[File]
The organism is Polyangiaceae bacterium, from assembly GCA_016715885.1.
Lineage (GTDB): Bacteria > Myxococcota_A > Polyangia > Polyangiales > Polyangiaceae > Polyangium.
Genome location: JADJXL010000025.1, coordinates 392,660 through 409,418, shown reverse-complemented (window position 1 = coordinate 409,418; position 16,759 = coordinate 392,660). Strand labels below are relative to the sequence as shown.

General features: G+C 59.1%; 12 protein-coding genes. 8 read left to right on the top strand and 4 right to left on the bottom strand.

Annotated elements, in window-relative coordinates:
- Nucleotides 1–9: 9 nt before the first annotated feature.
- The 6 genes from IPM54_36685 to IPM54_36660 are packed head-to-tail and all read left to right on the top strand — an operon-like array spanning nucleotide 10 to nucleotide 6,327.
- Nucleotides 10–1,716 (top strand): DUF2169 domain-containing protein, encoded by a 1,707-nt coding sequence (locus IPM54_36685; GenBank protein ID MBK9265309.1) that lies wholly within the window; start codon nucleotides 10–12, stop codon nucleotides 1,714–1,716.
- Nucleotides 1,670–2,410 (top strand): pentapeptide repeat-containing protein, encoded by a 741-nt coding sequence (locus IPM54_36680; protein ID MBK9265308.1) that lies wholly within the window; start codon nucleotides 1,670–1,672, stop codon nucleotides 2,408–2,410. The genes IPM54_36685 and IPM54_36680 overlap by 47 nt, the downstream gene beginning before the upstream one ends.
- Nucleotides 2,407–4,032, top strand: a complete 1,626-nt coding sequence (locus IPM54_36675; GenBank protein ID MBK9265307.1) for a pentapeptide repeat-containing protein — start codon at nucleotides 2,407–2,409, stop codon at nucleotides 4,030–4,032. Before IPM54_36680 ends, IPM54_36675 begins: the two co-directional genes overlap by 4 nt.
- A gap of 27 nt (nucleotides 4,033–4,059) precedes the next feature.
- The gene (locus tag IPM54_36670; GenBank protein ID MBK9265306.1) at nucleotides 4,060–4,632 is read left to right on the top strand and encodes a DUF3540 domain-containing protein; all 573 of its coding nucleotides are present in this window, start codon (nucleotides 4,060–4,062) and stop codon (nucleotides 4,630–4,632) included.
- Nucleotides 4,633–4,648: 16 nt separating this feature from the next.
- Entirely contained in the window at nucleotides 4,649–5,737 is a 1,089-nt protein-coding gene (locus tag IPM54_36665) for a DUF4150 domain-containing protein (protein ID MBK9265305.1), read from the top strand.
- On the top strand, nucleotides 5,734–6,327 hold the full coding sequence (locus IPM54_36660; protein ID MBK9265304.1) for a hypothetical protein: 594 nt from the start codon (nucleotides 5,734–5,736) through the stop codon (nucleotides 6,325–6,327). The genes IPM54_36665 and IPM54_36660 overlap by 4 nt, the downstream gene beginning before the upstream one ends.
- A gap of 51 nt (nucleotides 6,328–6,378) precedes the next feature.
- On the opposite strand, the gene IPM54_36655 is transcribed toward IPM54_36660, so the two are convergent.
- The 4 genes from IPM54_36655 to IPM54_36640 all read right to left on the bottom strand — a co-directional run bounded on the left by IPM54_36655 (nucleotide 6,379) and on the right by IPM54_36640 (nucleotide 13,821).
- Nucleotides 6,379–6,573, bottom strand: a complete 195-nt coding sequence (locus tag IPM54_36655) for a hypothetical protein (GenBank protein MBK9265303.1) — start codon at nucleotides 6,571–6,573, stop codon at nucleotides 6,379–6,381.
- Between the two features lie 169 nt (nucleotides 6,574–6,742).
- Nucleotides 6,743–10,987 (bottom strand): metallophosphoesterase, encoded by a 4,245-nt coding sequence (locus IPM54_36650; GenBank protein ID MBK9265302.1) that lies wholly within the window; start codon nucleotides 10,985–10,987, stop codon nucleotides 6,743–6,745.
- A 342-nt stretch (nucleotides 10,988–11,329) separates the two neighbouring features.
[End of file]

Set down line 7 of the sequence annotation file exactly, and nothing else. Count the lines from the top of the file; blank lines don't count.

- The 6 genes from IPM54_36685 to IPM54_36660 are packed head-to-tail and all read left to right on the top strand — an operon-like array spanning nucleotide 10 to nucleotide 6,327.